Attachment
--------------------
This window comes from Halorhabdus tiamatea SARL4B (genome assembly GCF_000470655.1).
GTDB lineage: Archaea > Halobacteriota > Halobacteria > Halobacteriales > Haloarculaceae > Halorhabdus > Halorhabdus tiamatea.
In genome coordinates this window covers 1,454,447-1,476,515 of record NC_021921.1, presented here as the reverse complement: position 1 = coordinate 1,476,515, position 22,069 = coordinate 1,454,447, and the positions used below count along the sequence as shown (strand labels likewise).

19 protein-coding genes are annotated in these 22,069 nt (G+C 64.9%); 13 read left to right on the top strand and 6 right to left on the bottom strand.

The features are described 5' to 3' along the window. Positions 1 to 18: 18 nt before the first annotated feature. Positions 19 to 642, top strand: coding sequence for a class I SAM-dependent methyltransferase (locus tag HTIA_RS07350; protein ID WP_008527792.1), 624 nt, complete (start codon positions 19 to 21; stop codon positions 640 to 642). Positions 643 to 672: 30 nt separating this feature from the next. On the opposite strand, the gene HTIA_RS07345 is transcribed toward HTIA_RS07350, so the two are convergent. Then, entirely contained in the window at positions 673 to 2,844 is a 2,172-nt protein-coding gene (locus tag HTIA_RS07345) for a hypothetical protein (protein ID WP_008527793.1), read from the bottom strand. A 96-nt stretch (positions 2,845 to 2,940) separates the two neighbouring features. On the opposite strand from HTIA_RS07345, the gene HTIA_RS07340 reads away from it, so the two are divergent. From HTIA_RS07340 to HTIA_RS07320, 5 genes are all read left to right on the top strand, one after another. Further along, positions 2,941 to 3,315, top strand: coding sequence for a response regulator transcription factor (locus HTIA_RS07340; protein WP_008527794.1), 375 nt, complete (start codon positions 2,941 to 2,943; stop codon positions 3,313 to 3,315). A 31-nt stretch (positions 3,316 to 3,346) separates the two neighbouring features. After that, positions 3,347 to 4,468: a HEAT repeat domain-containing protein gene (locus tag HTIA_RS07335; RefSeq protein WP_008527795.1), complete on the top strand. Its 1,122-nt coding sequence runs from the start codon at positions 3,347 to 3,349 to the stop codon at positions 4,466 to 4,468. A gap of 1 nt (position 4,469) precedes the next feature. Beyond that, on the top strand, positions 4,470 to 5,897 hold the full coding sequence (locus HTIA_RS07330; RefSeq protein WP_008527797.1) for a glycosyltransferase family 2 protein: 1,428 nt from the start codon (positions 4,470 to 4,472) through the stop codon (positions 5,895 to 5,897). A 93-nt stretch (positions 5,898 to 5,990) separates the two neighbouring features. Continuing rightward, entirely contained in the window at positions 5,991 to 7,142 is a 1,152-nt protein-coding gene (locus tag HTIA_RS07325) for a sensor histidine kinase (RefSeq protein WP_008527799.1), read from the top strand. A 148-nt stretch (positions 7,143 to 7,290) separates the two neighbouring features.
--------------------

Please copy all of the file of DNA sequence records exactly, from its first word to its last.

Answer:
This window comes from Halorhabdus tiamatea SARL4B (genome assembly GCF_000470655.1).
GTDB lineage: Archaea > Halobacteriota > Halobacteria > Halobacteriales > Haloarculaceae > Halorhabdus > Halorhabdus tiamatea.
In genome coordinates this window covers 1,454,447-1,476,515 of record NC_021921.1, presented here as the reverse complement: position 1 = coordinate 1,476,515, position 22,069 = coordinate 1,454,447, and the positions used below count along the sequence as shown (strand labels likewise).

19 protein-coding genes are annotated in these 22,069 nt (G+C 64.9%); 13 read left to right on the top strand and 6 right to left on the bottom strand.

The features are described 5' to 3' along the window. Positions 1 to 18: 18 nt before the first annotated feature. Positions 19 to 642, top strand: coding sequence for a class I SAM-dependent methyltransferase (locus tag HTIA_RS07350; protein ID WP_008527792.1), 624 nt, complete (start codon positions 19 to 21; stop codon positions 640 to 642). Positions 643 to 672: 30 nt separating this feature from the next. On the opposite strand, the gene HTIA_RS07345 is transcribed toward HTIA_RS07350, so the two are convergent. Then, entirely contained in the window at positions 673 to 2,844 is a 2,172-nt protein-coding gene (locus tag HTIA_RS07345) for a hypothetical protein (protein ID WP_008527793.1), read from the bottom strand. A 96-nt stretch (positions 2,845 to 2,940) separates the two neighbouring features. On the opposite strand from HTIA_RS07345, the gene HTIA_RS07340 reads away from it, so the two are divergent. From HTIA_RS07340 to HTIA_RS07320, 5 genes are all read left to right on the top strand, one after another. Further along, positions 2,941 to 3,315, top strand: coding sequence for a response regulator transcription factor (locus HTIA_RS07340; protein WP_008527794.1), 375 nt, complete (start codon positions 2,941 to 2,943; stop codon positions 3,313 to 3,315). A 31-nt stretch (positions 3,316 to 3,346) separates the two neighbouring features. After that, positions 3,347 to 4,468: a HEAT repeat domain-containing protein gene (locus tag HTIA_RS07335; RefSeq protein WP_008527795.1), complete on the top strand. Its 1,122-nt coding sequence runs from the start codon at positions 3,347 to 3,349 to the stop codon at positions 4,466 to 4,468. A gap of 1 nt (position 4,469) precedes the next feature. Beyond that, on the top strand, positions 4,470 to 5,897 hold the full coding sequence (locus HTIA_RS07330; RefSeq protein WP_008527797.1) for a glycosyltransferase family 2 protein: 1,428 nt from the start codon (positions 4,470 to 4,472) through the stop codon (positions 5,895 to 5,897). A 93-nt stretch (positions 5,898 to 5,990) separates the two neighbouring features. Continuing rightward, entirely contained in the window at positions 5,991 to 7,142 is a 1,152-nt protein-coding gene (locus tag HTIA_RS07325) for a sensor histidine kinase (RefSeq protein WP_008527799.1), read from the top strand. A 148-nt stretch (positions 7,143 to 7,290) separates the two neighbouring features.